Since 2017, the United Kingdom (UK) Competition and Markets Authority (CMA) has been investigating the UK pharmaceutical sector for possible anticompetitive agreements and concerted practices in relation to pharmaceutical products. A recent action by the CMA provides some clarity regarding the CMA’s core concerns under the Competition Act 1998 (CA98).
On July 16, the CMA announced that it had imposed fines totaling more than £260 million on two UK pharma firms, Auden Mckenzie and Actavis UK (now Accord-UK) for two sets of CA98 violations. First, the CMA reported that both firms had charged the National Health Service (NHS) “excessively high prices for hydrocortisone tablets for almost a decade.” Accord-UK (and, for their respective ownership periods, its parent companies Intas and Accord and its former parent firm Allergan) were fined £155 million for charging the NHS excessive and unfair prices for hydrocortisone tablets for nearly 10 years, from 2008 to 2018. Although Auden Mckenzie sold hydrocortisone tablets from 2008 to 2015, the CMA stated that Actavis UK (now Accord-UK) took over the business in 2015 “and is held liable for Auden Mckenzie’s conduct before that date.”
The CMA found that Auden Mckenzie and Actavis UK increased the price of 10mg and 20mg hydrocortisone tablets by more than 10,000 percent, compared to the original branded version of hydrocortisone, which the drug’s previous owner sold prior to April 2008. As a result, the amount that the NHS had to pay for a single pack of 10mg hydrocortisone tablets rose from 70p in April 2008 to £88.00 by March 2016, and for a single pack of 20mg hydrocortisone tablets rose from £1.07 to £102.74 per pack over the same period. Even after competitors entered the market and prices fell gradually, “Actavis UK continued to charge high prices and higher prices than its rivals.”
The financial impact on the NHS (and, by extension, UK taxpayers) “was significant. Before April 2008, the NHS was spending approximately £500,000 a year on hydrocortisone tablets. This had risen to over £80 million by 2016.”
These actions, in the CMA’s view, violated Chapter I of the CA98, which prohibits anti-competitive agreements and concerted practices between businesses that have as their object or effect the prevention, restriction, or distortion of competition within the United Kingdom.
Second, the CMA fined Accord-UK and Allergan (as former parent) an additional £66 million for paying two would-be competitors to stay out of the market. According to the CMA,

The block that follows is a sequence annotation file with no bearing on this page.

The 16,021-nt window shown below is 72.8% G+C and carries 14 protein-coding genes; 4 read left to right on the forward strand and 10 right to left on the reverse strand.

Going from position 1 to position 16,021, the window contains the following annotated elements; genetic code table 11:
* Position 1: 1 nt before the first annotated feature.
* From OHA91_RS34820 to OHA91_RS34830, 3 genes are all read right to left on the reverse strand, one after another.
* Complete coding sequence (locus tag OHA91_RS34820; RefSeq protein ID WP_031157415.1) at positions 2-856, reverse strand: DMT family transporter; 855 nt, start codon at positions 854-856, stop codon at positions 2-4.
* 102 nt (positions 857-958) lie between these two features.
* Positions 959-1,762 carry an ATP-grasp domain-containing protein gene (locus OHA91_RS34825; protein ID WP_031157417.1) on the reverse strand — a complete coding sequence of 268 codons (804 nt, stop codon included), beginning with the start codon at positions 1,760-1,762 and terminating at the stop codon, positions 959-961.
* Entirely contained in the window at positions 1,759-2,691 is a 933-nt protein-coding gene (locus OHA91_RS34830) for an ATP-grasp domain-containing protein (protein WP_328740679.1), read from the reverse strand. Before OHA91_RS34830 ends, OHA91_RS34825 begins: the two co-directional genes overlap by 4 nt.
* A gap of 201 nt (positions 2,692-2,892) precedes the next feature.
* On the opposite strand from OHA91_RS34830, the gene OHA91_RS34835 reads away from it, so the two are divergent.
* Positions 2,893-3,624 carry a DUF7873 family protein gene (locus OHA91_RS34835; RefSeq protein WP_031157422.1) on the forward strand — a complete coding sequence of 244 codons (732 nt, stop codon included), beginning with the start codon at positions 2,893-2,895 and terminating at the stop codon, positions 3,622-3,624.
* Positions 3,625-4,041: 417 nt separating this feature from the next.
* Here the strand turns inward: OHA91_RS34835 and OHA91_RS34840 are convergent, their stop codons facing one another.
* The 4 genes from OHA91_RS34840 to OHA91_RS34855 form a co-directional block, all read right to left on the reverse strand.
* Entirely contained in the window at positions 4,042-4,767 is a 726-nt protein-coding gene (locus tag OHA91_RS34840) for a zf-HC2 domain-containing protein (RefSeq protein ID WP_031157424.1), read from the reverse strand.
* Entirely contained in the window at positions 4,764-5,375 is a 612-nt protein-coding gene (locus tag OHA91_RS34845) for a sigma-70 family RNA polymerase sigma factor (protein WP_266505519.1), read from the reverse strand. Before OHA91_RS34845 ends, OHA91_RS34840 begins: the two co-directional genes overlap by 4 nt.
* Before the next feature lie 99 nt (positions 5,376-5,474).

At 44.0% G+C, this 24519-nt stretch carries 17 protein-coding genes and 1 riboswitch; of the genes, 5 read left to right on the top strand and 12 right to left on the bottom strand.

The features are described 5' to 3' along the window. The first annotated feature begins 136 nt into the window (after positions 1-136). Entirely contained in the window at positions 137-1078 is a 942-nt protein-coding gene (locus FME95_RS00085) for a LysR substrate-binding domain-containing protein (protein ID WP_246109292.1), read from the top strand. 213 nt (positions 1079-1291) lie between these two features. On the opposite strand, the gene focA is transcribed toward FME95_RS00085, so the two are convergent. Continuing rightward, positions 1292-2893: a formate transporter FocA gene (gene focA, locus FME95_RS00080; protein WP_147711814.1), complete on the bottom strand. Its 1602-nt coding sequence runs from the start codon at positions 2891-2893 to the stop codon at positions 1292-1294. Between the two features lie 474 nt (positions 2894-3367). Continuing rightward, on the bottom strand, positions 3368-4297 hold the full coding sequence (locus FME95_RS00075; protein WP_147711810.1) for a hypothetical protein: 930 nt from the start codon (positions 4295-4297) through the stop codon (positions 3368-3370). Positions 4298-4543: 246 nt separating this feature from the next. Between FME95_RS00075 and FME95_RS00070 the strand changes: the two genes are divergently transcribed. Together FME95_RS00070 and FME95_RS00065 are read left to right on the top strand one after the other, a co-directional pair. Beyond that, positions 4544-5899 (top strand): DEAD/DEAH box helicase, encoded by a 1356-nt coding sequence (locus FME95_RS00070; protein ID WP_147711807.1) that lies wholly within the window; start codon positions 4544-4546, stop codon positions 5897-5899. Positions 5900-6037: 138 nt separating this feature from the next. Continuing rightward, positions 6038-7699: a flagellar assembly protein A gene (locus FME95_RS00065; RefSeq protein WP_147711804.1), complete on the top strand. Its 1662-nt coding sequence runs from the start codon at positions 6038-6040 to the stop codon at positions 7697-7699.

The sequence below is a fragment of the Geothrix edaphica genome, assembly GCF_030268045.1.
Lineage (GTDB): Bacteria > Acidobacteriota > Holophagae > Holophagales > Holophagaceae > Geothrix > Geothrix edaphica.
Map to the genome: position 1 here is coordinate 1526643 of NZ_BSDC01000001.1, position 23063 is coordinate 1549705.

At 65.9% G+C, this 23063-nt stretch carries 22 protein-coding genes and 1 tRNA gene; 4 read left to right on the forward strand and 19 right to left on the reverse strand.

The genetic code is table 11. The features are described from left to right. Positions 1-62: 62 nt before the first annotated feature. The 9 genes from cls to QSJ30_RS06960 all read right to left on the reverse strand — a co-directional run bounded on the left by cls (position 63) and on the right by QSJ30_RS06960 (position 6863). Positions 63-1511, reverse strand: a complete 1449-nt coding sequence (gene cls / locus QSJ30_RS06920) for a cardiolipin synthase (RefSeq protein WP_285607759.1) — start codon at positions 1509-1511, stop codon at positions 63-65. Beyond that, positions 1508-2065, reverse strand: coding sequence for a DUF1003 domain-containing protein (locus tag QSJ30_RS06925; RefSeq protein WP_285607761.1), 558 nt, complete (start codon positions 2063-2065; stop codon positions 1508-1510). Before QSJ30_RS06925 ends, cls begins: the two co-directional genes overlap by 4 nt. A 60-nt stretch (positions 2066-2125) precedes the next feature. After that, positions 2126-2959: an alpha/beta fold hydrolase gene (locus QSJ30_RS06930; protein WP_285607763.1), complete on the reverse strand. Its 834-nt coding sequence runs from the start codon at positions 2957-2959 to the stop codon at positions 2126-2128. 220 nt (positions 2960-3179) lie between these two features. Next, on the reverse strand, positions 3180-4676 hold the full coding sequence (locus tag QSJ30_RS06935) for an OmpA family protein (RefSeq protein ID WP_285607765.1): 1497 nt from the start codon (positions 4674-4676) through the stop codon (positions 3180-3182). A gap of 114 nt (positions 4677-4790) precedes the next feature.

Auden Mckenzie paid pharmaceutical companies Waymade and AMCo (now known as Advanz Pharma) not to enter the market with their own generic versions of hydrocortisone tablets. Waymade was set to enter with 10mg and 20mg versions and AMCo with a 10mg version. In exchange for staying out of the market, Auden Mckenzie paid the companies on a monthly basis – paying AMCo £21 million and Waymade £1.8 million in total over the duration of the relevant agreement. After taking over sales of hydrocortisone tablets in 2015, Actavis UK continued to pay off AMCo.”
The CMA also fined Advanz and its former parent Cinven a total of £43 million, and Waymade £2.5 million.
These actions, in the CMA’s view, violated Chapter II of the CA98, which prohibits the abuse of a dominant position by one or more companies which may affect trade within the United Kingdom or a part of it.
In its announcement, the CMA did not specify how it had calculated the fines. Under the CA98, the CMA may impose a financial penalty on any business found to have infringed either the Chapter I or Chapter II provisions of up to 10 percent of its annual worldwide group turnover. In these cases, the CMA explained only that “[i]n calculating financial penalties, the CMA takes into account a number of factors including seriousness of the infringement(s), turnover in the relevant market and any mitigating and/or aggravating factors.”
Antitrust and competition law compliance teams at pharmaceutical firms – not only in the United Kingdom – should include the details of these CMA actions in briefings to senior executives and in internal training sessions. While pharma firms have often sought to blame the high costs of drugs on “middlemen”, future actions such as those highlighted in the CMA’s decision are certain to attract the attention of competition enforcement agencies.